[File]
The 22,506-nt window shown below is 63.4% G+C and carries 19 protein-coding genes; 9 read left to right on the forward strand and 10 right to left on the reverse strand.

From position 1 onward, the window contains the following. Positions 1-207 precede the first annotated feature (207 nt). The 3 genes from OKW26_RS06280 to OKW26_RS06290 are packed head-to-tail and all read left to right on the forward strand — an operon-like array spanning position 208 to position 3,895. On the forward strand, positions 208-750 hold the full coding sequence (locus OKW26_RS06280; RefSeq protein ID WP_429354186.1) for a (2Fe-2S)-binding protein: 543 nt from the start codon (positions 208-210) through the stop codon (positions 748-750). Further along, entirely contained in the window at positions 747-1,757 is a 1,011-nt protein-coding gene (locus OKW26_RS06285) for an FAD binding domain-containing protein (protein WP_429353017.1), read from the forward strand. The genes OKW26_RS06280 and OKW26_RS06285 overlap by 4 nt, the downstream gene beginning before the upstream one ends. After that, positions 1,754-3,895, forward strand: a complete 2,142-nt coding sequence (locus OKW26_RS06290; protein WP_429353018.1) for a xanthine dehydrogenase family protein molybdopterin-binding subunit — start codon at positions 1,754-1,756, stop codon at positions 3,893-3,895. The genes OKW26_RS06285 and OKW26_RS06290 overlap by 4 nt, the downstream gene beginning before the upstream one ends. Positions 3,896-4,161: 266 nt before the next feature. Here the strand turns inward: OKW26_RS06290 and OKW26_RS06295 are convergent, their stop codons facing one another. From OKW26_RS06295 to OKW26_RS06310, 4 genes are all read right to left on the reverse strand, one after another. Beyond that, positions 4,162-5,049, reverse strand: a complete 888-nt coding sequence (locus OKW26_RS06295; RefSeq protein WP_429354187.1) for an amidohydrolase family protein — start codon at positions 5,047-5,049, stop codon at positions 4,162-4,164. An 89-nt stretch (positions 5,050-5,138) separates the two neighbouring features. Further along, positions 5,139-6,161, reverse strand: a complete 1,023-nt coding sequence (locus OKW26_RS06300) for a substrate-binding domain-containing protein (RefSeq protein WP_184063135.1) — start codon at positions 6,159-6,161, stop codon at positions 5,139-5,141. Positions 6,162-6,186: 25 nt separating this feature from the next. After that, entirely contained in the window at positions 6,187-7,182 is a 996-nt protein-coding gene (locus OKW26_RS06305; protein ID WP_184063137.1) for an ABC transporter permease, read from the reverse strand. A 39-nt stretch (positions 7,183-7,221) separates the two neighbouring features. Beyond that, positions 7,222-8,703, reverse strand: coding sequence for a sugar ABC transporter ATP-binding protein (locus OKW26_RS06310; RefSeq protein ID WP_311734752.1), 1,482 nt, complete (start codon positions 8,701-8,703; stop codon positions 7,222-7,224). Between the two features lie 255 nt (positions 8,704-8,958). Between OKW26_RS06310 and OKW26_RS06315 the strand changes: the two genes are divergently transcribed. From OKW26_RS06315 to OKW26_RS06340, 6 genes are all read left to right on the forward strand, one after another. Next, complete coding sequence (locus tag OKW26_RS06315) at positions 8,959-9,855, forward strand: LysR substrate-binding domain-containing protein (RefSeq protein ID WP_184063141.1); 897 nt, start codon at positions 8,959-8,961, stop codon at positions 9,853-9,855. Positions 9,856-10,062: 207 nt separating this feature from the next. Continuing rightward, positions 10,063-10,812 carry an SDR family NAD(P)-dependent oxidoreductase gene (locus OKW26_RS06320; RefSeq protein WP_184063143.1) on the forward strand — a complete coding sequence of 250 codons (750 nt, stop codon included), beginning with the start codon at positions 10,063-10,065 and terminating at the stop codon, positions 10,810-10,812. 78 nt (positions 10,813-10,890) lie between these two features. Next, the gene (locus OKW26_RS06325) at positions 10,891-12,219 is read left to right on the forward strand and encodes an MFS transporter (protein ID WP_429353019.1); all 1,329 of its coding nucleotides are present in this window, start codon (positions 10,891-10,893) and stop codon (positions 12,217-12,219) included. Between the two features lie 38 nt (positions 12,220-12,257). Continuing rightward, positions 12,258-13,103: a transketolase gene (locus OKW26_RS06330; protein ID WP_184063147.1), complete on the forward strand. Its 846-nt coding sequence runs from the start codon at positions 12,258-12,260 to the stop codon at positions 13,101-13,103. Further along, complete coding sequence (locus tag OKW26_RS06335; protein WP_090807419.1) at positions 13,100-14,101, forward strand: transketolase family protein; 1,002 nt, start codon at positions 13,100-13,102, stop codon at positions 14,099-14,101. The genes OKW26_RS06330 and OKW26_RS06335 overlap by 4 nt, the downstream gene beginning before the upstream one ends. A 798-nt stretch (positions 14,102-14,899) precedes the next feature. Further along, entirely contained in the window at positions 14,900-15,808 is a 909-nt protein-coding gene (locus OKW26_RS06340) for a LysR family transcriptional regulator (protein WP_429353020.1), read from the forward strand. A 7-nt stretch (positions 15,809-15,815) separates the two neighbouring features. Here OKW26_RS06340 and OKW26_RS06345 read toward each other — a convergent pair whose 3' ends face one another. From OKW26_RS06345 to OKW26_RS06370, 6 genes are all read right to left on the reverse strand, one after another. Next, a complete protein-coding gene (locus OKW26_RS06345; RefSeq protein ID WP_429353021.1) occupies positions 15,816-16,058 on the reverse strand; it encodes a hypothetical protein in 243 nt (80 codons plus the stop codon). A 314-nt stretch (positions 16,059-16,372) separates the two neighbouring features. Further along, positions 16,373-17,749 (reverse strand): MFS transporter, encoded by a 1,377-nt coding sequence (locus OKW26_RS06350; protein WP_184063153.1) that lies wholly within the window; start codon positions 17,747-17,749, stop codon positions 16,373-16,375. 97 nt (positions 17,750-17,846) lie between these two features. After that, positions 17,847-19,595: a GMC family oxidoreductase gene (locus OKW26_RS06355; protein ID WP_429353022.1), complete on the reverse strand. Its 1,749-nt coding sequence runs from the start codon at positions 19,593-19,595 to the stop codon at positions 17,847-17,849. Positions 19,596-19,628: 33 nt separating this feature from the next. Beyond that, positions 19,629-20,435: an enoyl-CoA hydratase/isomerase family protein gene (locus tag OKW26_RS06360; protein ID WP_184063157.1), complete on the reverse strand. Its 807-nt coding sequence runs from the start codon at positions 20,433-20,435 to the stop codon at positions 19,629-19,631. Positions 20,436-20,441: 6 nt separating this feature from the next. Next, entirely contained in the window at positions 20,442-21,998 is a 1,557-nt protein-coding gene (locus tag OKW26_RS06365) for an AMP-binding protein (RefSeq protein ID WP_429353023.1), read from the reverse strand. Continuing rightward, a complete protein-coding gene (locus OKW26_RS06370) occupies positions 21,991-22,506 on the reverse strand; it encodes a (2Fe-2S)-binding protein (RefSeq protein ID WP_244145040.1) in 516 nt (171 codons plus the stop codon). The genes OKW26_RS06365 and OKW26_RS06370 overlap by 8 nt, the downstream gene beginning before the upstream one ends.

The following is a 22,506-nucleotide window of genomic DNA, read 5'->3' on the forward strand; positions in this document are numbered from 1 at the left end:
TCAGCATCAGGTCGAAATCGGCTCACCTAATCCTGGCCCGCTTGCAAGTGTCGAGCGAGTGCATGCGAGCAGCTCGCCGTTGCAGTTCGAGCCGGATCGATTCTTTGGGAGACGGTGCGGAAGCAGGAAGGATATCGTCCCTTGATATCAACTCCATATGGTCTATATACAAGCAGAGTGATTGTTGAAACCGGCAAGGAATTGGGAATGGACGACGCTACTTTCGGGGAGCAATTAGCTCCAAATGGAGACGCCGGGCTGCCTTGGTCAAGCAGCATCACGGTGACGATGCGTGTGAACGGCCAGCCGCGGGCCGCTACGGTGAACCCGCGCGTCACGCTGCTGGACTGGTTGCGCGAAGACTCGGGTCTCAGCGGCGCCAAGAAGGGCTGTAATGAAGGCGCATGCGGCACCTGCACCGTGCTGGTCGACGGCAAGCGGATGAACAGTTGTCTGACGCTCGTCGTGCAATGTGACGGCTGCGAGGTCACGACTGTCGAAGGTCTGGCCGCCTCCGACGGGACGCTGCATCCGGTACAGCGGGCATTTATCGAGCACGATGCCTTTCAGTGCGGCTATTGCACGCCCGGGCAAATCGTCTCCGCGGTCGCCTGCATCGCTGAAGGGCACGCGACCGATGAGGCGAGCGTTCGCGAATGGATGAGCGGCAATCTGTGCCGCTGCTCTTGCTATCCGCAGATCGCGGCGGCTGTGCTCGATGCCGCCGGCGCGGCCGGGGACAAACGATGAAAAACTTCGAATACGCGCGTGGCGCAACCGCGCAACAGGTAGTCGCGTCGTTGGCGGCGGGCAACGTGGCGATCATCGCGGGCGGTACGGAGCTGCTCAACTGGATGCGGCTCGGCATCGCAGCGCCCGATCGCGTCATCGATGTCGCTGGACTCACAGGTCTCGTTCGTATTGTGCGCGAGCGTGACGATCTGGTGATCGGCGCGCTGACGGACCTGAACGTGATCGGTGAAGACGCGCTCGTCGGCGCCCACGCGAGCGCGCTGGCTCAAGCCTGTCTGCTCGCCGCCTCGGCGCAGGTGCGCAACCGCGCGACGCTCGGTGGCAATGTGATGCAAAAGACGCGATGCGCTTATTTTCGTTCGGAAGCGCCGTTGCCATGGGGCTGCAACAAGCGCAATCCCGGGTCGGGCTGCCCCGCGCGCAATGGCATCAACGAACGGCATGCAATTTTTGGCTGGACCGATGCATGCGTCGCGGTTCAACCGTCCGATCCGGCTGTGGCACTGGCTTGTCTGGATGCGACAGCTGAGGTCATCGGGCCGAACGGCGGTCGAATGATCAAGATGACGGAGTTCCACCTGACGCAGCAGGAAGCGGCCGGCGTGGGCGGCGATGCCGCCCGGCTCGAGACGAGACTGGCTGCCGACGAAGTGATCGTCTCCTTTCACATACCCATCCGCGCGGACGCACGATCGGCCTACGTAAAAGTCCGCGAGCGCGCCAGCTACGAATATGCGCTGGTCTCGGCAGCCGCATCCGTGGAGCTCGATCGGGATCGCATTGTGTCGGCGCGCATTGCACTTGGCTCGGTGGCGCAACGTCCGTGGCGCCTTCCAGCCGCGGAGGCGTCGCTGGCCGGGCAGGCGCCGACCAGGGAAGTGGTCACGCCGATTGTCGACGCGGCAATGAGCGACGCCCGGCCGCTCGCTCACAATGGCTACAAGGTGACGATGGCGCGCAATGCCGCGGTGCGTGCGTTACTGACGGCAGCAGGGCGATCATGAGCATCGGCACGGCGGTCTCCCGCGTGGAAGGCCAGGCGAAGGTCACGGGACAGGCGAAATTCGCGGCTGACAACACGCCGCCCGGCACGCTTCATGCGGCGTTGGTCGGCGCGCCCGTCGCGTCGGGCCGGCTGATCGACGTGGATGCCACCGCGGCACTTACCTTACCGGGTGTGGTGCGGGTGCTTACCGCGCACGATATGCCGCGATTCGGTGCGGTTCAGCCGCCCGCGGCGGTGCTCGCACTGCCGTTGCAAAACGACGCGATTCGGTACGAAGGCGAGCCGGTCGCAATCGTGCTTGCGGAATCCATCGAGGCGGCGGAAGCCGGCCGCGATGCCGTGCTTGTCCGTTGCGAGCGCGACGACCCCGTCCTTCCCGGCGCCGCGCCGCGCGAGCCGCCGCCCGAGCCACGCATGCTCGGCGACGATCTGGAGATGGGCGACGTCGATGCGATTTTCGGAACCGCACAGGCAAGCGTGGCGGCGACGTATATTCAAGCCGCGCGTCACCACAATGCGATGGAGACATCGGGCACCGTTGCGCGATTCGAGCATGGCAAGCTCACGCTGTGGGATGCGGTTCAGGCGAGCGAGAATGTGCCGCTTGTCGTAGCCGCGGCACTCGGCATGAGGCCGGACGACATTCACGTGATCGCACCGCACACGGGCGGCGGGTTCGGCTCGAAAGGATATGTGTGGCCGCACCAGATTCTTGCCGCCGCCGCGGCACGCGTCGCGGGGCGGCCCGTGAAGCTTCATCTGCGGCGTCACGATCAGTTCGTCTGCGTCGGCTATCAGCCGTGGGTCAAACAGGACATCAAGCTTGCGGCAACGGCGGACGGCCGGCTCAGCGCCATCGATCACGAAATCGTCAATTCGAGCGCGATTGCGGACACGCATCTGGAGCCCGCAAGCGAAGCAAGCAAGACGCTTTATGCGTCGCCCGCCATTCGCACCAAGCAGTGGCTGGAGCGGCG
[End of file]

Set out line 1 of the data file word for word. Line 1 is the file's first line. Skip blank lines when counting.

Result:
The 22,506-nt window shown below is 63.4% G+C and carries 19 protein-coding genes; 9 read left to right on the forward strand and 10 right to left on the reverse strand.